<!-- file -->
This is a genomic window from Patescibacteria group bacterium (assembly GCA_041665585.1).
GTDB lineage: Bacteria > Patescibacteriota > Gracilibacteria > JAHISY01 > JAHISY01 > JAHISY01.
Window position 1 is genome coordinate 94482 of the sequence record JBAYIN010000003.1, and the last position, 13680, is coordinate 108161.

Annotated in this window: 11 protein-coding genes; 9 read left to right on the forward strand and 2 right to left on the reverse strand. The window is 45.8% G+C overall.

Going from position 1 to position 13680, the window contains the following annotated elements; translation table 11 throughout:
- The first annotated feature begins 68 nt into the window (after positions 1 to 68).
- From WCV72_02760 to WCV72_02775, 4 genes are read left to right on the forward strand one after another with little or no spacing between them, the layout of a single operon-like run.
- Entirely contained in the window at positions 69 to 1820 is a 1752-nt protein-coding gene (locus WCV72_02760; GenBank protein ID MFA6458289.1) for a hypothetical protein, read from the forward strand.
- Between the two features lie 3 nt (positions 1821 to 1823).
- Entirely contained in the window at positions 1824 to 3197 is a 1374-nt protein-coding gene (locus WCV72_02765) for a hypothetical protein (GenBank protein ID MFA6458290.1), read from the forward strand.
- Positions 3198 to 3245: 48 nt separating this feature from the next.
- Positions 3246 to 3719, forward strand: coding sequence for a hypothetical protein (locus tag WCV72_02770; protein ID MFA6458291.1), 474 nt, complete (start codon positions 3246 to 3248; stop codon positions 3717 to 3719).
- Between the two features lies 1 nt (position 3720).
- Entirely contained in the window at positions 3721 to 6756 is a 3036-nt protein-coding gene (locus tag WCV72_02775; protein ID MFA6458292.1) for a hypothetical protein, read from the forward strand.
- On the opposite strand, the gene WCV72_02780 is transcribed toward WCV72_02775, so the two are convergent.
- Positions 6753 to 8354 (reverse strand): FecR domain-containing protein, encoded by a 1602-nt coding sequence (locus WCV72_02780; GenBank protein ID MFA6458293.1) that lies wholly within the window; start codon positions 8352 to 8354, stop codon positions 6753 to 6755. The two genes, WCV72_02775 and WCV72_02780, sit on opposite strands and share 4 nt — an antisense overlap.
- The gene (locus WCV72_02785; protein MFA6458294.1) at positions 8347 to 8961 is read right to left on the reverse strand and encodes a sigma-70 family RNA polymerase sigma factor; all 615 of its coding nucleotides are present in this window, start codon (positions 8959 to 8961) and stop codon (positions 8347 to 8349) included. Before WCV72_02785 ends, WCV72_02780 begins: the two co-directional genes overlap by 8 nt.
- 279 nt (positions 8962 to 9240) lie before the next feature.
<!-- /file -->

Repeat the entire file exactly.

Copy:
This is a genomic window from Patescibacteria group bacterium (assembly GCA_041665585.1).
GTDB lineage: Bacteria > Patescibacteriota > Gracilibacteria > JAHISY01 > JAHISY01 > JAHISY01.
Window position 1 is genome coordinate 94482 of the sequence record JBAYIN010000003.1, and the last position, 13680, is coordinate 108161.

Annotated in this window: 11 protein-coding genes; 9 read left to right on the forward strand and 2 right to left on the reverse strand. The window is 45.8% G+C overall.

Going from position 1 to position 13680, the window contains the following annotated elements; translation table 11 throughout:
- The first annotated feature begins 68 nt into the window (after positions 1 to 68).
- From WCV72_02760 to WCV72_02775, 4 genes are read left to right on the forward strand one after another with little or no spacing between them, the layout of a single operon-like run.
- Entirely contained in the window at positions 69 to 1820 is a 1752-nt protein-coding gene (locus WCV72_02760; GenBank protein ID MFA6458289.1) for a hypothetical protein, read from the forward strand.
- Between the two features lie 3 nt (positions 1821 to 1823).
- Entirely contained in the window at positions 1824 to 3197 is a 1374-nt protein-coding gene (locus WCV72_02765) for a hypothetical protein (GenBank protein ID MFA6458290.1), read from the forward strand.
- Positions 3198 to 3245: 48 nt separating this feature from the next.
- Positions 3246 to 3719, forward strand: coding sequence for a hypothetical protein (locus tag WCV72_02770; protein ID MFA6458291.1), 474 nt, complete (start codon positions 3246 to 3248; stop codon positions 3717 to 3719).
- Between the two features lies 1 nt (position 3720).
- Entirely contained in the window at positions 3721 to 6756 is a 3036-nt protein-coding gene (locus tag WCV72_02775; protein ID MFA6458292.1) for a hypothetical protein, read from the forward strand.
- On the opposite strand, the gene WCV72_02780 is transcribed toward WCV72_02775, so the two are convergent.
- Positions 6753 to 8354 (reverse strand): FecR domain-containing protein, encoded by a 1602-nt coding sequence (locus WCV72_02780; GenBank protein ID MFA6458293.1) that lies wholly within the window; start codon positions 8352 to 8354, stop codon positions 6753 to 6755. The two genes, WCV72_02775 and WCV72_02780, sit on opposite strands and share 4 nt — an antisense overlap.
- The gene (locus WCV72_02785; protein MFA6458294.1) at positions 8347 to 8961 is read right to left on the reverse strand and encodes a sigma-70 family RNA polymerase sigma factor; all 615 of its coding nucleotides are present in this window, start codon (positions 8959 to 8961) and stop codon (positions 8347 to 8349) included. Before WCV72_02785 ends, WCV72_02780 begins: the two co-directional genes overlap by 8 nt.
- 279 nt (positions 8962 to 9240) lie before the next feature.